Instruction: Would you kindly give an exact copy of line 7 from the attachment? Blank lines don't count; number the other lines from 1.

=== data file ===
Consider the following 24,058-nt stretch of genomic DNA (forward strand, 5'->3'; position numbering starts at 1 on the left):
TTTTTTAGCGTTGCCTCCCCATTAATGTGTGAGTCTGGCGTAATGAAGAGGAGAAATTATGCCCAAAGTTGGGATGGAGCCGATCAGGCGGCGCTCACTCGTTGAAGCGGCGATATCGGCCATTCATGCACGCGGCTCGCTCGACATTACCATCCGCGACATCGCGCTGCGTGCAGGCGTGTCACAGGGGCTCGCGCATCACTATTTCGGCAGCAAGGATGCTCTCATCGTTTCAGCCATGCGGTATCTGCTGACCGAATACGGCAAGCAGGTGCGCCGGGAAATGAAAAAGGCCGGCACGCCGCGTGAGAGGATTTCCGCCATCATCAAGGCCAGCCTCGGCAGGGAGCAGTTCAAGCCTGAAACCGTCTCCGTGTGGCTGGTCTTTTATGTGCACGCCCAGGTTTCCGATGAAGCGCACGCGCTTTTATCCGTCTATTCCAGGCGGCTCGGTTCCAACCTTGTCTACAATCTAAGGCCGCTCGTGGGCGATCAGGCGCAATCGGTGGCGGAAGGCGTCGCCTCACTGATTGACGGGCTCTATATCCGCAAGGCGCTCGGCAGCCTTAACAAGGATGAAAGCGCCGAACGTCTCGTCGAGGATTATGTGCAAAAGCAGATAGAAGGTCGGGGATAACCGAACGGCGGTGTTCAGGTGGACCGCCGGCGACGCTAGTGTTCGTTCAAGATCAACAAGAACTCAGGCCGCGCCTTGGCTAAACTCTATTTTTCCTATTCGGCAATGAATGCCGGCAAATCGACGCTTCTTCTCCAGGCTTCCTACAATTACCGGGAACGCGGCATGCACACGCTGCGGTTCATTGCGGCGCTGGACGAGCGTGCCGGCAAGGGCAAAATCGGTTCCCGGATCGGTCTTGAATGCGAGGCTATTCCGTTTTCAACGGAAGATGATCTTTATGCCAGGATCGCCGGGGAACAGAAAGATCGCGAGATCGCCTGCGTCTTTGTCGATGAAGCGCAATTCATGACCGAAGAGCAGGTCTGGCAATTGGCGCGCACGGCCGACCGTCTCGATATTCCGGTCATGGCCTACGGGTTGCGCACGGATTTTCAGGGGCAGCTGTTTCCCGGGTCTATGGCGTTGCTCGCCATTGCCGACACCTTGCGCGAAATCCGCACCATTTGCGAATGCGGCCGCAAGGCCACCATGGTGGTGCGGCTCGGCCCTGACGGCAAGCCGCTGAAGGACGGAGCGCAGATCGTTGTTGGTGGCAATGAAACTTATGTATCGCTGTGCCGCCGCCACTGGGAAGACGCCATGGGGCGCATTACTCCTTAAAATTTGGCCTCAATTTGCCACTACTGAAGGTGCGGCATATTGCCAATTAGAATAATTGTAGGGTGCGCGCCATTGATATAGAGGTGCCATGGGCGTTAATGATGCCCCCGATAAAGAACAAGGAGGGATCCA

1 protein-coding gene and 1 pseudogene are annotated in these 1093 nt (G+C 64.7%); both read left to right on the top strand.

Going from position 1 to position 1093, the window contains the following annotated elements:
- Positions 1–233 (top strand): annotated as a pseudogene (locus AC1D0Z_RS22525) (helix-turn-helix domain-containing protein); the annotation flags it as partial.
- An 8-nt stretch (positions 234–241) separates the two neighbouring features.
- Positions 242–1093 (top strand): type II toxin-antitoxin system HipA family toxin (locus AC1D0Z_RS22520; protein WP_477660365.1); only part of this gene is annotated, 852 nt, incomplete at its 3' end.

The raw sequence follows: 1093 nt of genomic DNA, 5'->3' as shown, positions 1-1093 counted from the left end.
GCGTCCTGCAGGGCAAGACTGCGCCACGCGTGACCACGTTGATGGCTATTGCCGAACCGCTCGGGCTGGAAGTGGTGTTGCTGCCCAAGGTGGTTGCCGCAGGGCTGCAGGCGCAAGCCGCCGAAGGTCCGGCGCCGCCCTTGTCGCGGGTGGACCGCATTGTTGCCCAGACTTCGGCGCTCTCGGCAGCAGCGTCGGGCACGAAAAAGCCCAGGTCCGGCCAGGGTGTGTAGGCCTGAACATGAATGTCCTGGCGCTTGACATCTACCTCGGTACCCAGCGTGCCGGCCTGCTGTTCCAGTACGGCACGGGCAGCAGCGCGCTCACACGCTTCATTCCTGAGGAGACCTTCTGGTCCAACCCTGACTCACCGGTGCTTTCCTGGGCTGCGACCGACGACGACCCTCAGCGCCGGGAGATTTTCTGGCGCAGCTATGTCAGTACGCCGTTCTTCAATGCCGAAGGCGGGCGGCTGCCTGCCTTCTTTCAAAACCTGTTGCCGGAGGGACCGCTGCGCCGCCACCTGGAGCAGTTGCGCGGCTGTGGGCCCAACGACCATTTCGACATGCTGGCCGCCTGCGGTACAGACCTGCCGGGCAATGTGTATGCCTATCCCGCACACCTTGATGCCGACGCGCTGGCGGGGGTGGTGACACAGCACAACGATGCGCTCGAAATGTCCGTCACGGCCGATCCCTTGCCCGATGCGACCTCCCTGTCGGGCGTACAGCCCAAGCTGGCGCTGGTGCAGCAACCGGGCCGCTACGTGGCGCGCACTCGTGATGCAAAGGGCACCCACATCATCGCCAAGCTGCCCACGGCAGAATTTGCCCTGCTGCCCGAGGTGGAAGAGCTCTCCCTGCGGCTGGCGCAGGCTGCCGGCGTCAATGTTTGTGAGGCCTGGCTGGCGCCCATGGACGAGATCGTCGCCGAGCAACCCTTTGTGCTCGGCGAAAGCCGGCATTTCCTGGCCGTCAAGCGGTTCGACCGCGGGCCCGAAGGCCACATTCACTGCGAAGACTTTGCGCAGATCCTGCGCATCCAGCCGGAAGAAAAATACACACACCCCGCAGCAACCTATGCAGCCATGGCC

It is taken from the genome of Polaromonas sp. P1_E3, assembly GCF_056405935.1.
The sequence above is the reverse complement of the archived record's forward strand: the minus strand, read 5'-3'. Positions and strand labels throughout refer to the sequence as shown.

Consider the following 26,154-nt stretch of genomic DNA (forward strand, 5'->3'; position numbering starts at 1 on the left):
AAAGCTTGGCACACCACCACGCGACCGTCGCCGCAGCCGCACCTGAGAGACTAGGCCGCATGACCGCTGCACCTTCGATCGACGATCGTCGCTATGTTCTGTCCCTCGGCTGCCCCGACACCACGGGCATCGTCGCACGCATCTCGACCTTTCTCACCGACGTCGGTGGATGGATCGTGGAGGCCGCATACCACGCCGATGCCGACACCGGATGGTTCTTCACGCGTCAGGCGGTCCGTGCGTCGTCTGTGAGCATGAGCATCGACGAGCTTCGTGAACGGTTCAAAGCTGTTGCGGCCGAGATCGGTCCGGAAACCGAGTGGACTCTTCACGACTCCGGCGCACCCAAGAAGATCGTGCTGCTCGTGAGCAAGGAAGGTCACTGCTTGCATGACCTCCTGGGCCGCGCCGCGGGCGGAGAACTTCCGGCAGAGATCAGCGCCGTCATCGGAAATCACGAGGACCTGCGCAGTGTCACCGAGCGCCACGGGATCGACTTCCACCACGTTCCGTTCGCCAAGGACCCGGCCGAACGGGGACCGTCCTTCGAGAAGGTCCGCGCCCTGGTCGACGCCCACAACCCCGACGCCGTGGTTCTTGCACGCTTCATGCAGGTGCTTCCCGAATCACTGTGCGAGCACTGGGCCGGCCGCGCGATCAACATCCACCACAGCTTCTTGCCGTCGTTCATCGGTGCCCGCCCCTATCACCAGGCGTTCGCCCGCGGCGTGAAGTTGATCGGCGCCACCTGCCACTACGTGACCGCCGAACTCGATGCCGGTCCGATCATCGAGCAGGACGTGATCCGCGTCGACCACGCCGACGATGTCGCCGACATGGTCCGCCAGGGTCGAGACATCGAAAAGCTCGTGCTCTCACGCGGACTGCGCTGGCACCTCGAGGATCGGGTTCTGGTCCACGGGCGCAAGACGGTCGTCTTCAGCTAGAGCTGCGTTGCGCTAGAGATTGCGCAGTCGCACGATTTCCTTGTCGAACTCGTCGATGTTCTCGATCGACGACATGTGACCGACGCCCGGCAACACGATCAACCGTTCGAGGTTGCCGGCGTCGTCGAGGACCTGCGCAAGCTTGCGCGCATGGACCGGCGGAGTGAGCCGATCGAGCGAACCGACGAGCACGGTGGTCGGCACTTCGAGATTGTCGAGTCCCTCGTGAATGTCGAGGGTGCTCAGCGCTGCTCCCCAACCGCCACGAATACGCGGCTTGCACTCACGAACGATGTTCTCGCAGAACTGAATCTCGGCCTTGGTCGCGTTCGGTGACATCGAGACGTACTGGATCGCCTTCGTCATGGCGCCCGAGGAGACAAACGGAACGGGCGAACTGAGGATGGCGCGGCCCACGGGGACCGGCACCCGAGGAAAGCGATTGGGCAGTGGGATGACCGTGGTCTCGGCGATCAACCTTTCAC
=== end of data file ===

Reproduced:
- Positions 242–1093 (top strand): type II toxin-antitoxin system HipA family toxin (locus AC1D0Z_RS22520; protein WP_477660365.1); only part of this gene is annotated, 852 nt, incomplete at its 3' end.